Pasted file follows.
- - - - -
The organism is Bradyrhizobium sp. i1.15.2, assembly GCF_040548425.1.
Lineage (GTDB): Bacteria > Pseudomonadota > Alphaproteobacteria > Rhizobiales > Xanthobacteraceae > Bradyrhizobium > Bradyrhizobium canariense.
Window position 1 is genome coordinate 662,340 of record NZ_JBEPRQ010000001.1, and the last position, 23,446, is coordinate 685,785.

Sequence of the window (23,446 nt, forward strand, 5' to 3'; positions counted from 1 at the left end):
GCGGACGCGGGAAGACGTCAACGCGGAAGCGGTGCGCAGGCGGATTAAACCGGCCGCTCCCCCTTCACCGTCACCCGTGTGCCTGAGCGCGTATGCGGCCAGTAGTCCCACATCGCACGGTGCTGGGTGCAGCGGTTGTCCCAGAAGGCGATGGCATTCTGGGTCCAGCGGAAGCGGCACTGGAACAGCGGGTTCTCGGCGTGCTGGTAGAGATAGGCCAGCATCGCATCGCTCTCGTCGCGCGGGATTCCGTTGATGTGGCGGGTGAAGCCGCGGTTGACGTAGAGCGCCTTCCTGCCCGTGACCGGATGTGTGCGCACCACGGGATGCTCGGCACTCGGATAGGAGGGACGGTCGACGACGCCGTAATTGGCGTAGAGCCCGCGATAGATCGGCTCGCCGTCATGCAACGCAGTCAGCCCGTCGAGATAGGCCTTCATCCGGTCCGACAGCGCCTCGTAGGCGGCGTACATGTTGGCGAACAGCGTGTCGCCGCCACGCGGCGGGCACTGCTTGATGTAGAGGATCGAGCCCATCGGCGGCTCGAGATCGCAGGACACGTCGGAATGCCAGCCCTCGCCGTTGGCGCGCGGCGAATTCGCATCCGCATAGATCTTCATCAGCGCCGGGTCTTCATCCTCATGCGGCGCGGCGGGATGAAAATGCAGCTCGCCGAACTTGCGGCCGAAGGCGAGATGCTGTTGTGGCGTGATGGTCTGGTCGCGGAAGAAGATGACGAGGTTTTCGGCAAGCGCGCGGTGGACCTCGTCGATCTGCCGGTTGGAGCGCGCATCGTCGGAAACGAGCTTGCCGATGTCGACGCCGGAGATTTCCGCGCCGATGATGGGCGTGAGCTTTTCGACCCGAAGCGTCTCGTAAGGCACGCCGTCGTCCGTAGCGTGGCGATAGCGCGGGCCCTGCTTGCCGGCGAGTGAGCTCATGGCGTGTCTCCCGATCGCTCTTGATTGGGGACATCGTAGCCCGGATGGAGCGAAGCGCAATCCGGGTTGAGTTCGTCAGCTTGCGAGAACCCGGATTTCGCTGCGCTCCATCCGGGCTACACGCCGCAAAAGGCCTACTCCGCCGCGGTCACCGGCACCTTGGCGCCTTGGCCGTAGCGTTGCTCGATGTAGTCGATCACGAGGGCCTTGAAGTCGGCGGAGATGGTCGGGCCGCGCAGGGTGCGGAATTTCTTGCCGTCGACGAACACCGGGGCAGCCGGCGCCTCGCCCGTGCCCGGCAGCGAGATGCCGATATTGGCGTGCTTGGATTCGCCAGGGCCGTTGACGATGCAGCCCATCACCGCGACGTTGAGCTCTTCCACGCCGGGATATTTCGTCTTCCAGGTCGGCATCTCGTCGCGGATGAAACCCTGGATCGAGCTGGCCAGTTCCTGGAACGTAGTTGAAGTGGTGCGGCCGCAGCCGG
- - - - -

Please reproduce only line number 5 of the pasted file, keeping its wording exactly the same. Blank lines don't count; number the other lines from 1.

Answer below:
GCGGACGCGGGAAGACGTCAACGCGGAAGCGGTGCGCAGGCGGATTAAACCGGCCGCTCCCCCTTCACCGTCACCCGTGTGCCTGAGCGCGTATGCGGCCAGTAGTCCCACATCGCACGGTGCTGGGTGCAGCGGTTGTCCCAGAAGGCGATGGCATTCTGGGTCCAGCGGAAGCGGCACTGGAACAGCGGGTTCTCGGCGTGCTGGTAGAGATAGGCCAGCATCGCATCGCTCTCGTCGCGCGGGATTCCGTTGATGTGGCGGGTGAAGCCGCGGTTGACGTAGAGCGCCTTCCTGCCCGTGACCGGATGTGTGCGCACCACGGGATGCTCGGCACTCGGATAGGAGGGACGGTCGACGACGCCGTAATTGGCGTAGAGCCCGCGATAGATCGGCTCGCCGTCATGCAACGCAGTCAGCCCGTCGAGATAGGCCTTCATCCGGTCCGACAGCGCCTCGTAGGCGGCGTACATGTTGGCGAACAGCGTGTCGCCGCCACGCGGCGGGCACTGCTTGATGTAGAGGATCGAGCCCATCGGCGGCTCGAGATCGCAGGACACGTCGGAATGCCAGCCCTCGCCGTTGGCGCGCGGCGAATTCGCATCCGCATAGATCTTCATCAGCGCCGGGTCTTCATCCTCATGCGGCGCGGCGGGATGAAAATGCAGCTCGCCGAACTTGCGGCCGAAGGCGAGATGCTGTTGTGGCGTGATGGTCTGGTCGCGGAAGAAGATGACGAGGTTTTCGGCAAGCGCGCGGTGGACCTCGTCGATCTGCCGGTTGGAGCGCGCATCGTCGGAAACGAGCTTGCCGATGTCGACGCCGGAGATTTCCGCGCCGATGATGGGCGTGAGCTTTTCGACCCGAAGCGTCTCGTAAGGCACGCCGTCGTCCGTAGCGTGGCGATAGCGCGGGCCCTGCTTGCCGGCGAGTGAGCTCATGGCGTGTCTCCCGATCGCTCTTGATTGGGGACATCGTAGCCCGGATGGAGCGAAGCGCAATCCGGGTTGAGTTCGTCAGCTTGCGAGAACCCGGATTTCGCTGCGCTCCATCCGGGCTACACGCCGCAAAAGGCCTACTCCGCCGCGGTCACCGGCACCTTGGCGCCTTGGCCGTAGCGTTGCTCGATGTAGTCGATCACGAGGGCCTTGAAGTCGGCGGAGATGGTCGGGCCGCGCAGGGTGCGGAATTTCTTGCCGTCGACGAACACCGGGGCAGCCGGCGCCTCGCCCGTGCCCGGCAGCGAGATGCCGATATTGGCGTGCTTGGATTCGCCAGGGCCGTTGACGATGCAGCCCATCACCGCGACGTTGAGCTCTTCCACGCCGGGATATTTCGTCTTCCAGGTCGGCATCTCGTCGCGGATGAAACCCTGGATCGAGCTGGCCAGTTCCTGGAACGTAGTTGAAGTGGTGCGGCCGCAGCCGG